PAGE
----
NEW YORK (AP) — New York City police are testing ground-breaking counterterror technology that is expected to dramatically increase their ability to detect and thwart a potential radiation attack.
Officials said Thursday the technology will allow a command center in lower Manhattan to monitor 2,000 mobile radiation detectors carried by officers each day around the city. The detectors will send a wireless, real-time alert if there's a reading signaling a dirty bomb threat.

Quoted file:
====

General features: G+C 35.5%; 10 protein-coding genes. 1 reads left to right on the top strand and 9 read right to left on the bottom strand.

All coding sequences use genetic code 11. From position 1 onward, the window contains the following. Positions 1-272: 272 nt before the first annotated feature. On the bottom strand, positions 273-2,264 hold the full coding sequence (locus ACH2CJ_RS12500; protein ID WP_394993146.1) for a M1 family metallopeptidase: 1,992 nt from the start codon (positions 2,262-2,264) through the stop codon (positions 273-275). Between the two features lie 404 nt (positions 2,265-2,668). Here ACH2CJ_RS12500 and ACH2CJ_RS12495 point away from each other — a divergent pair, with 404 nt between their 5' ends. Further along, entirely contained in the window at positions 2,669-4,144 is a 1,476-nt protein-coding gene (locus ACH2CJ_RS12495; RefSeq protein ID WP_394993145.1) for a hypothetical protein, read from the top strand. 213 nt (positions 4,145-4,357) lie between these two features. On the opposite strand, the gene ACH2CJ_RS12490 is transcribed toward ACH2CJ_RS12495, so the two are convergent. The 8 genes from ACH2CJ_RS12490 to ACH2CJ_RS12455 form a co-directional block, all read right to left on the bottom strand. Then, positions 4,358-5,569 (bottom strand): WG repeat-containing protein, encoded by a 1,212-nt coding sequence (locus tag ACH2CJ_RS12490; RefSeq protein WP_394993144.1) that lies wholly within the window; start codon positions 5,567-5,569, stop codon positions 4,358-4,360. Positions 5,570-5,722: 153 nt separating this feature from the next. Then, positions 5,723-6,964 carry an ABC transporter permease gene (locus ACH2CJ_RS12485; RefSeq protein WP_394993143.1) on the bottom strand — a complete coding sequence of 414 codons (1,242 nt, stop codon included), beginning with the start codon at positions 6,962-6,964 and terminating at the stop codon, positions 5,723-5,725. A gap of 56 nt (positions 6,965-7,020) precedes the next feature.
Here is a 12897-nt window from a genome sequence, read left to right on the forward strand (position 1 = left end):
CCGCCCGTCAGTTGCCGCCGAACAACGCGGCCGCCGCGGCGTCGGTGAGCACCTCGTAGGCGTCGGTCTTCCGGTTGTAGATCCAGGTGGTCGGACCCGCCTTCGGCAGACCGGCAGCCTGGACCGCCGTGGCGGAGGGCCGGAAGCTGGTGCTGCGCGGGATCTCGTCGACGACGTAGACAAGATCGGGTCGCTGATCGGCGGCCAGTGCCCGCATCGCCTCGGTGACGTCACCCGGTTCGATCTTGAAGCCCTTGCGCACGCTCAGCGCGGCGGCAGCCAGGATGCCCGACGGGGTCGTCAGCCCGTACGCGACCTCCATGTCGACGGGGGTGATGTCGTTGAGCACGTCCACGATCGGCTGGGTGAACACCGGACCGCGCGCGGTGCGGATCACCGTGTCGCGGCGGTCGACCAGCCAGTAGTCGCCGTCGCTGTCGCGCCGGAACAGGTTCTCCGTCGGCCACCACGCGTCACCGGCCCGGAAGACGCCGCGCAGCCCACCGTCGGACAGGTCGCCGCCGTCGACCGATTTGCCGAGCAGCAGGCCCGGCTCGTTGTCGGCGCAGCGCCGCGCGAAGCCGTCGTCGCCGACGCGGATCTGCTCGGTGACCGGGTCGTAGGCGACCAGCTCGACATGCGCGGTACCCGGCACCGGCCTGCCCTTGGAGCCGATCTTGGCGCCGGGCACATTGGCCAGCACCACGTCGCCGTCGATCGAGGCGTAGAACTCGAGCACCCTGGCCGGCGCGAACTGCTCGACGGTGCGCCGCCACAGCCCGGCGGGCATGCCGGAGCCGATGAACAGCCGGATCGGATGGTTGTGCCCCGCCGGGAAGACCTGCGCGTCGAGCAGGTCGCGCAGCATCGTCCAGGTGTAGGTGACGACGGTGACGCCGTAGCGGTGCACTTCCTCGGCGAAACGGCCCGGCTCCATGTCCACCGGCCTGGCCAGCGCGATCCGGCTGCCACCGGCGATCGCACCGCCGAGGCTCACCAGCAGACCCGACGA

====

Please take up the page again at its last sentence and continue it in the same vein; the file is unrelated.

A dirty bomb is intended to spread panic by using a small explosive to create a radioactive cloud in urban settings. One has never been discovered or detonated in a U.S. terror plot. But law enforcement considers dirty bombs a serious threat because they're easy to build and because of intelligence that foreign terrorists want to use them against American cities.
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